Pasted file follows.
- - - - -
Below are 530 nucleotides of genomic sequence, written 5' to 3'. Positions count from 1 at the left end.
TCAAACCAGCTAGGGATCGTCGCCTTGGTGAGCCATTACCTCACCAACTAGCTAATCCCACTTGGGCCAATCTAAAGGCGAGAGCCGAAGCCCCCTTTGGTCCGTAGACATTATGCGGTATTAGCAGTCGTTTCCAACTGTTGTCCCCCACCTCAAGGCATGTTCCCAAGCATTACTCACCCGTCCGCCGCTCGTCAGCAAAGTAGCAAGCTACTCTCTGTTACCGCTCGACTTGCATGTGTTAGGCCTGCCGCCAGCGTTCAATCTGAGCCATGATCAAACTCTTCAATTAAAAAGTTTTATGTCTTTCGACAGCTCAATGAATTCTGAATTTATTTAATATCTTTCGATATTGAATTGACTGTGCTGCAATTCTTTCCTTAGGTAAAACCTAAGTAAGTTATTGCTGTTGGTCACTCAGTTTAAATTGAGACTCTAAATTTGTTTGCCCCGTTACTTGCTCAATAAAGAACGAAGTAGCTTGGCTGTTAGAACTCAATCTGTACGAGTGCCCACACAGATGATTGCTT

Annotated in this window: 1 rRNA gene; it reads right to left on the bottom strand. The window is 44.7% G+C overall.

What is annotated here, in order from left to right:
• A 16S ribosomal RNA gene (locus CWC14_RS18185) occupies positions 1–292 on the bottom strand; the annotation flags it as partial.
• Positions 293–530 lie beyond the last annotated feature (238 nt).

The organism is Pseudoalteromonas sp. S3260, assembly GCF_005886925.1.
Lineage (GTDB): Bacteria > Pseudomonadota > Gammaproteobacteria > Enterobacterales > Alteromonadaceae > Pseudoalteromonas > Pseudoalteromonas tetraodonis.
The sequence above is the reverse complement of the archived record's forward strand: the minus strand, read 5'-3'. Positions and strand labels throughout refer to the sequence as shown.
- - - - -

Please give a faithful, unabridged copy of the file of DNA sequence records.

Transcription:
Below are 530 nucleotides of genomic sequence, written 5' to 3'. Positions count from 1 at the left end.
TCAAACCAGCTAGGGATCGTCGCCTTGGTGAGCCATTACCTCACCAACTAGCTAATCCCACTTGGGCCAATCTAAAGGCGAGAGCCGAAGCCCCCTTTGGTCCGTAGACATTATGCGGTATTAGCAGTCGTTTCCAACTGTTGTCCCCCACCTCAAGGCATGTTCCCAAGCATTACTCACCCGTCCGCCGCTCGTCAGCAAAGTAGCAAGCTACTCTCTGTTACCGCTCGACTTGCATGTGTTAGGCCTGCCGCCAGCGTTCAATCTGAGCCATGATCAAACTCTTCAATTAAAAAGTTTTATGTCTTTCGACAGCTCAATGAATTCTGAATTTATTTAATATCTTTCGATATTGAATTGACTGTGCTGCAATTCTTTCCTTAGGTAAAACCTAAGTAAGTTATTGCTGTTGGTCACTCAGTTTAAATTGAGACTCTAAATTTGTTTGCCCCGTTACTTGCTCAATAAAGAACGAAGTAGCTTGGCTGTTAGAACTCAATCTGTACGAGTGCCCACACAGATGATTGCTT

Annotated in this window: 1 rRNA gene; it reads right to left on the bottom strand. The window is 44.7% G+C overall.

What is annotated here, in order from left to right:
• A 16S ribosomal RNA gene (locus CWC14_RS18185) occupies positions 1–292 on the bottom strand; the annotation flags it as partial.
• Positions 293–530 lie beyond the last annotated feature (238 nt).

The organism is Pseudoalteromonas sp. S3260, assembly GCF_005886925.1.
Lineage (GTDB): Bacteria > Pseudomonadota > Gammaproteobacteria > Enterobacterales > Alteromonadaceae > Pseudoalteromonas > Pseudoalteromonas tetraodonis.
The sequence above is the reverse complement of the archived record's forward strand: the minus strand, read 5'-3'. Positions and strand labels throughout refer to the sequence as shown.